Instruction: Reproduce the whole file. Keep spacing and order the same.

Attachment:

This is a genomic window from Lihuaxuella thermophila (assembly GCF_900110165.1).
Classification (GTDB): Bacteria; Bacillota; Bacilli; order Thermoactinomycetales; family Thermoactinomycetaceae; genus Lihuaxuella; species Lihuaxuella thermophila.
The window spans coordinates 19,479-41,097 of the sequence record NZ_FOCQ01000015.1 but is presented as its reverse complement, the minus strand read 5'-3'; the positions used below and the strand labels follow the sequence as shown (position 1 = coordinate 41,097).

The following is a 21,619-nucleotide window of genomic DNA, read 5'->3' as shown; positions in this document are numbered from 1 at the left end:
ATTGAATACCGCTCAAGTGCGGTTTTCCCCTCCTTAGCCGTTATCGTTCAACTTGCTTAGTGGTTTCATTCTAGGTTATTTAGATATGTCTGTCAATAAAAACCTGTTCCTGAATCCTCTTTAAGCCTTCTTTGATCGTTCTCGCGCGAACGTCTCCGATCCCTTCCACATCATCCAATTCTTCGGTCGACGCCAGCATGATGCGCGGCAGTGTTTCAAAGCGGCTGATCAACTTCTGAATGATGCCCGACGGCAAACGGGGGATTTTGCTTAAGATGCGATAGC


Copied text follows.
This is a genomic window from Lihuaxuella thermophila (assembly GCF_900110165.1).
Classification (GTDB): Bacteria; Bacillota; Bacilli; order Thermoactinomycetales; family Thermoactinomycetaceae; genus Lihuaxuella; species Lihuaxuella thermophila.
The window spans coordinates 19,479-41,097 of the sequence record NZ_FOCQ01000015.1 but is presented as its reverse complement, the minus strand read 5'-3'; the positions used below and the strand labels follow the sequence as shown (position 1 = coordinate 41,097).

The following is a 21,619-nucleotide window of genomic DNA, read 5'->3' as shown; positions in this document are numbered from 1 at the left end:
ATTGAATACCGCTCAAGTGCGGTTTTCCCCTCCTTAGCCGTTATCGTTCAACTTGCTTAGTGGTTTCATTCTAGGTTATTTAGATATGTCTGTCAATAAAAACCTGTTCCTGAATCCTCTTTAAGCCTTCTTTGATCGTTCTCGCGCGAACGTCTCCGATCCCTTCCACATCATCCAATTCTTCGGTCGACGCCAGCATGATGCGCGGCAGTGTTTCAAAGCGGCTGATCAACTTCTGAATGATGCCCGACGGCAAACGGGGGATTTTGCTTAAGATGCGATAGC